Washington DC: Trade, Administration, Democrats and Republicans

Our last day in Washington DC was a fitting conclusion to a wonderful week.

International Trade Administration:
Our first meeting of the day was with the International Trade Administration (ITA). This is an agency under the United States Department of Commerce that promotes exports of US nonagricultural goods and services. The Administration endeavours to enhances the competitiveness of US exports, promote trade and investment, and ensure fair trade through rigorous enforcement of trade laws and agreements.

At the Administration, we met Seth Isenberg, Senior International Investment Specialist for SelectUSA, and Adrian Stover, International Trade Specialist covering the Philippines, Australia and New Zealand. During our discussion, they talked about how they helped New Zealand businesses get a foothold in the USA through Select USA and garner a greater appreciation of the manoeuvring required to optimise business success in the United States. This was a particularly interesting discussion topic in the wake of a unique new administration and an uncertain international trade environment.

The delegation at the International Trade Administration.

White House Visitor Centre:
Here, we got an intimate window into the land’s highest office, the Presidency. Presidents have such an influence of the trajectory on the behemothic nation, and consequently the political, economical and social landscape of the world. The weight of the world can rest upon their shoulders. Having an insight into their lives, backgrounds and battles was enlightening and made us appreciate the scale of such a job.

Library of Congress:
Before going to our next meeting, we made a quick stop at the nation’s oldest federal cultural institution, the Library of Congress, the largest library in the world. It is home to millions of books, recordings, photographs, newspapers, maps and manuscripts. It is the main research arm of the U.S. Congress, and the de facto national library of the United States.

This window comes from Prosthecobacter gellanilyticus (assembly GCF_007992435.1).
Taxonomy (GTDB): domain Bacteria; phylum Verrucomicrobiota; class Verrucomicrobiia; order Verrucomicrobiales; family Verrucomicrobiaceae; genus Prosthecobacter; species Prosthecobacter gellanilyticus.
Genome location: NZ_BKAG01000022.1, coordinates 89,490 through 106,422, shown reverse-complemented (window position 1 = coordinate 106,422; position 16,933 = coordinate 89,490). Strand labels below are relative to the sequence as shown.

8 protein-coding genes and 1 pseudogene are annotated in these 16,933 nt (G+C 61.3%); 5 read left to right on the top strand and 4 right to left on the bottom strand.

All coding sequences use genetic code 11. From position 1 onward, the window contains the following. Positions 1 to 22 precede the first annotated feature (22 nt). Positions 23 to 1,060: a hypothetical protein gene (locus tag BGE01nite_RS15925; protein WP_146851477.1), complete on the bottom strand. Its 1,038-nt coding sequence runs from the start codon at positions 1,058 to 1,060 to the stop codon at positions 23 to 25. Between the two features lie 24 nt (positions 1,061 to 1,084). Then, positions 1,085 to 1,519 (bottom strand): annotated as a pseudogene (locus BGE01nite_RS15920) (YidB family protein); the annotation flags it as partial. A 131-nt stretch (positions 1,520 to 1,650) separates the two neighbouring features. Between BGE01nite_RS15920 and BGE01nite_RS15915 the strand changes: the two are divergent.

House Foreign Affairs Subcommittee on Europe, Eurasia and Emerging Threats:
Our final meeting in DC was with the House Foreign Affairs Subcommittee on Europe, Eurasia and Emerging Threats. Here, we met Philip Bednarczyk, a Democratic Staffer. We also met Scott Cullinane, a Republican Staffer.

They discussed the mechanics of Congress, how they got into their current careers, and the current political climate in Washington. Perceiving these politically turbulent times through the lens of the staff on the ground was both refreshing and intriguing, deepening our perspective of the front lines of DC. It was a highlight for all of the delegation. Overall, it was a much tamer Democrat-Republican discussion than what we’ve been accustomed to with the 2016 presidential debates.

The delegation at the House Foreign Affairs Committee.

National Archives:
Just before it closed, we also went to the National Archives. The Archives house the the three main formative documents of the United States: the Declaration of Independence, the Constitution, and the Bill of Rights. It was interesting to see the first constitutional steps that America made, in its journey to becoming an international superpower. Despite them being signed over two hundred years ago, they still play a key role today. To be in their presence was humbling.

Flight to Boston:

We had one last glimpse of the Capitol, saying goodbye to the political heart of the United States, on our way to the airport. We left to embark for the next exciting chapter of the tour, Boston.

– Sam Walker